My high school recruits middle schoolers. In particular, we look to get well-prepared 8th graders from our corner of the City to choose us over some better known schools. Why? Well, because the other schools are better known, because we owe it to the local areas to serve their children, and because our not-so-well-known school can actually serve these children quite well.

So Friday we had a busload of 7th graders from a middle school. (Pat self on back, I arranged this one). The parent coordinator set them up in a classroom, several teachers and students came in to speak with them (including 2 alumnae of that middle school), and then the principal came in (for "only 10 minutes.") She wouldn't leave, they were that cute, that engaging, that adorable. Anyway, they asked a ton of questions. Apparently they had been assigned to research our school earlier in the week, and so came ready.

They were in four groups, each of which visited one class. I had eight come with me to my freshman algebra class.

Now, I had planned fractional exponents, which might be too advanced, but I hoped they would follow some of it. I used a normal development (the actual exercises were slightly different):

1. x3*x3 = xn , n = ___
2. 25*25 = 2n, n = ___
3. yn*yn = y2, n = ___
4. xn*xn = x8, n = ___
5. 2n*2n = 2, n = ___

Of course I pause part way through to get them to remind each other that radical-x times radical-x = x. We pause another time, long segue, to discuss 210, binary, and computer memory. We argue about #5, and then conclude that 2½; = radical 2, and then the rest flows.

Now, I am a lazy person, and my classes, especially towards June-time, reflect that. These last few weeks I have had kids slow to take out notebooks, watch the lesson without any note-taking, etc. On the other hand, participation is always good.

What I had not anticipated was the effect having 7th graders in the room answering questions would have. My kids went into full show-off mode. Even my silent student had a hand up with a good answer. They all wanted to be right. Several argued with me when they thought I was wrong (they are good, but negative fractional exponents can be confusing especially at first. I'd have to be nuts to expect them to have an instinctive feel for what to do with 16).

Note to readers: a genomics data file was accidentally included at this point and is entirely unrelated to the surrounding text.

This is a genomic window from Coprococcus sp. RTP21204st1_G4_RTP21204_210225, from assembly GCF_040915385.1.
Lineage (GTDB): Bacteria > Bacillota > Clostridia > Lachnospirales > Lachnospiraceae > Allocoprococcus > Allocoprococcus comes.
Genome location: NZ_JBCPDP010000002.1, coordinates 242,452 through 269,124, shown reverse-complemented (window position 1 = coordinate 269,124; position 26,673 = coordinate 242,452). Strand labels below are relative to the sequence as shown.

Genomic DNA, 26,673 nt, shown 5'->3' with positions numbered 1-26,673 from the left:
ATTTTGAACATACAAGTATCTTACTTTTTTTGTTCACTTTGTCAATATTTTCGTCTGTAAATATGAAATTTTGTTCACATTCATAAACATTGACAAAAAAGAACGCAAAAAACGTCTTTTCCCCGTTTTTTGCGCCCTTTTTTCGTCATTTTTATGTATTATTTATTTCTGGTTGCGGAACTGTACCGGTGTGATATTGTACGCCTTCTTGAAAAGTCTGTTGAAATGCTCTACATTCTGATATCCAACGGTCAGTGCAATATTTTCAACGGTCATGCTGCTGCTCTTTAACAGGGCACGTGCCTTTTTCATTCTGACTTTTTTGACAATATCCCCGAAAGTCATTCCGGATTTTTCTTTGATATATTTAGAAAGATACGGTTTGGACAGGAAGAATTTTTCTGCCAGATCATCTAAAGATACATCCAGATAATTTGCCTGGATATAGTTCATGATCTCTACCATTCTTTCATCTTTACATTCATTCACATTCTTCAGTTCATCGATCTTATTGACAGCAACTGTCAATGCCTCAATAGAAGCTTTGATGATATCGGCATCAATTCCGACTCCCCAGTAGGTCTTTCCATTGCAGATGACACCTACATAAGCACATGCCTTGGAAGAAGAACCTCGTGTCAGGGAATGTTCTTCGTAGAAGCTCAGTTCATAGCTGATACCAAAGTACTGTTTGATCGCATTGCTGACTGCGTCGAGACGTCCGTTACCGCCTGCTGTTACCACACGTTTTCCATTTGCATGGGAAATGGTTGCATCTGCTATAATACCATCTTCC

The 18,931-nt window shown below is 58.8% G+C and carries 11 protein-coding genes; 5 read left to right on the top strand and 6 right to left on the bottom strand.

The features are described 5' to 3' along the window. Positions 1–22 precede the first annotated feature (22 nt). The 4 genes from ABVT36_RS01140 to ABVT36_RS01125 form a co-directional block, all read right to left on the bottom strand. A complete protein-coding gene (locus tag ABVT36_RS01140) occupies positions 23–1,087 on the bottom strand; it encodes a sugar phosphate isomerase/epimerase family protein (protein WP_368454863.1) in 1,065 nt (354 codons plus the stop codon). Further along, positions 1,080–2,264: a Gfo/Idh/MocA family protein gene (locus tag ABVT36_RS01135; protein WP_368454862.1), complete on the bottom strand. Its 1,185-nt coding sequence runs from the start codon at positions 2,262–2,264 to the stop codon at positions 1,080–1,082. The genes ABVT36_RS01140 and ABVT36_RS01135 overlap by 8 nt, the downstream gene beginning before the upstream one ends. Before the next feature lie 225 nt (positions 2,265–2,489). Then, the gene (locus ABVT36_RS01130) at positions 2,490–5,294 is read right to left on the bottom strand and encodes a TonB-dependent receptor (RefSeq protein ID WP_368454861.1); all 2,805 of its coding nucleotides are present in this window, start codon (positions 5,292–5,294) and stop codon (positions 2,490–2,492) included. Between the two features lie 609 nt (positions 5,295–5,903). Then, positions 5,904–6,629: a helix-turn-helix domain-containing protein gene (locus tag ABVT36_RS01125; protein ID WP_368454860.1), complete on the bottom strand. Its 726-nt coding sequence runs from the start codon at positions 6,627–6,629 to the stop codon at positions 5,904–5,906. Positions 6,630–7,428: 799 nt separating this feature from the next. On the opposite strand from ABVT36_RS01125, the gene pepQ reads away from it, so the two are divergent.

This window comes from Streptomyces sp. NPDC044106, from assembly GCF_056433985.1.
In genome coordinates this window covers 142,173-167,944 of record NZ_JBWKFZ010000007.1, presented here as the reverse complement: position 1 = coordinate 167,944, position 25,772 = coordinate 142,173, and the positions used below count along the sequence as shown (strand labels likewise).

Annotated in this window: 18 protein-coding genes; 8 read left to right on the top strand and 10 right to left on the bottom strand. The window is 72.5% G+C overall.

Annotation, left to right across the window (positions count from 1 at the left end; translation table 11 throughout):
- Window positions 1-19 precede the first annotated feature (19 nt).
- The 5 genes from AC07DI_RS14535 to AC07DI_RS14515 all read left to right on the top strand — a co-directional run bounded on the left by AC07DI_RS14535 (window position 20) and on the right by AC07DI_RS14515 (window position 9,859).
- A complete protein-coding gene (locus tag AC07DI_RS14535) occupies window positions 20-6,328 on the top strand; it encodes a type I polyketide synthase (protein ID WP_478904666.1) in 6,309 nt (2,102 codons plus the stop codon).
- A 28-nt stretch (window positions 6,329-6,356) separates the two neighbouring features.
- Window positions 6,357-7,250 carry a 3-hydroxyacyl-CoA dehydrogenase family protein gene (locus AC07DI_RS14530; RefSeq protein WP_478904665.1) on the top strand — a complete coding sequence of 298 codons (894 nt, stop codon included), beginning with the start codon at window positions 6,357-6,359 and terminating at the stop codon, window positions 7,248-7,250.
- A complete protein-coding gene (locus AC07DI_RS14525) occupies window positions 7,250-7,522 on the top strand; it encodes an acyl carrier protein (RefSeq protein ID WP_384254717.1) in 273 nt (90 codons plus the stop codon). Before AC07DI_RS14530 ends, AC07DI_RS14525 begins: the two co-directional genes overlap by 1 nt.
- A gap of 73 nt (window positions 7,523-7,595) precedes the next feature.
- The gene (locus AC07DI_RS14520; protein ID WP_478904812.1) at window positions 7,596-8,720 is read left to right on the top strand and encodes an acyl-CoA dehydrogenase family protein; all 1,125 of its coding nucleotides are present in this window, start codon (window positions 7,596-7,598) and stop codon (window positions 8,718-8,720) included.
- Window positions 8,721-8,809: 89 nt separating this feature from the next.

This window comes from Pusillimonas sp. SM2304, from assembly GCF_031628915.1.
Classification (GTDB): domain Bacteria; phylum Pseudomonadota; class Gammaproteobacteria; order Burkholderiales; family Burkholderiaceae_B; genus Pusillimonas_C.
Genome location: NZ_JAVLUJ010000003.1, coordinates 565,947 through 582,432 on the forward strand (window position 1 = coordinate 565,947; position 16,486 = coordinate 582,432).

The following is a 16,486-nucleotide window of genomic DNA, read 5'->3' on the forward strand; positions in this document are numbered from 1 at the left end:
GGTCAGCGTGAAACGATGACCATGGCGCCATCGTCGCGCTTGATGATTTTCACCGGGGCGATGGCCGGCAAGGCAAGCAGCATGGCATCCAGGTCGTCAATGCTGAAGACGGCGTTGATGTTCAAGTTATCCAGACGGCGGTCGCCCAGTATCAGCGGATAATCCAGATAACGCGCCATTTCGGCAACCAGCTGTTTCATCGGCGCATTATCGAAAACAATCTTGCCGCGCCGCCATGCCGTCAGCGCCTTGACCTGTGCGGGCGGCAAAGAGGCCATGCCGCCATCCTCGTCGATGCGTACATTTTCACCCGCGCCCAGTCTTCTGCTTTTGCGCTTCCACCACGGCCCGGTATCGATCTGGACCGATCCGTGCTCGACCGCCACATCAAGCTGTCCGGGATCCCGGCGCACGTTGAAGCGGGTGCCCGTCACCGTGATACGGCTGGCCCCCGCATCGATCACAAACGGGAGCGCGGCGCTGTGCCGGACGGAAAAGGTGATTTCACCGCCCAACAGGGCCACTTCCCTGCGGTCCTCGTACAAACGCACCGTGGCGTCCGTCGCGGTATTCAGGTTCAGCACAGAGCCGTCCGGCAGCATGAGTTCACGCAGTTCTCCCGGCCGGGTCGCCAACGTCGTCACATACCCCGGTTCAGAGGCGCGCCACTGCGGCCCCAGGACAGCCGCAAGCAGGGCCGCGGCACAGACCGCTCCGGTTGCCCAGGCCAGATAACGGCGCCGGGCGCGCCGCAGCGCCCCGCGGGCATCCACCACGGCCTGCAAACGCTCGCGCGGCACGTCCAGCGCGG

A few times I completely lost the ability to call on hands; they just wanted to shout out answers (to be perfectly honest, I allow this. They are a fairly polite group. But on those occasions when they begin to interrupt each other I ask for hands, and they usually comply. But I asked for hands from the beginning on Friday, because of the visitors. No dice.)

In the end we did what we needed to do. The room was at maximum volume as they worked with neighbors on simplifying (x2y3);. And then we played a Venn Diagram game. (The 7th graders had been working on Venn Diagrams back in their own math class).

So, the room was, at moments, out of control. It was raucus. But the math was hard, and all the freshmen did it, and the 7th graders followed along for major parts. There was learning. There was fun. There was pouting. There was arguing. There was way too much shouting. What did the little ones think?

After lunch I accompanied them to their bus. I made a quick pitch for making our high school their top choice and watched them board. As I turned to go back to work I heard little voices shout after me:

"Goodbye Mister Radical Man!"

2 Comments leave one →
1. May 21, 2006 pm31 8:51 pm 8:51 pm

But Peter Goodmen said that the small schools don’t recruit or screen the middle school students????

I guess another Unity lie exposed.

2. Mrs. F permalink
July 23, 2008 am31 3:18 am 3:18 am

Love that approach to introducing rational exponents. Really cool. Thaniks!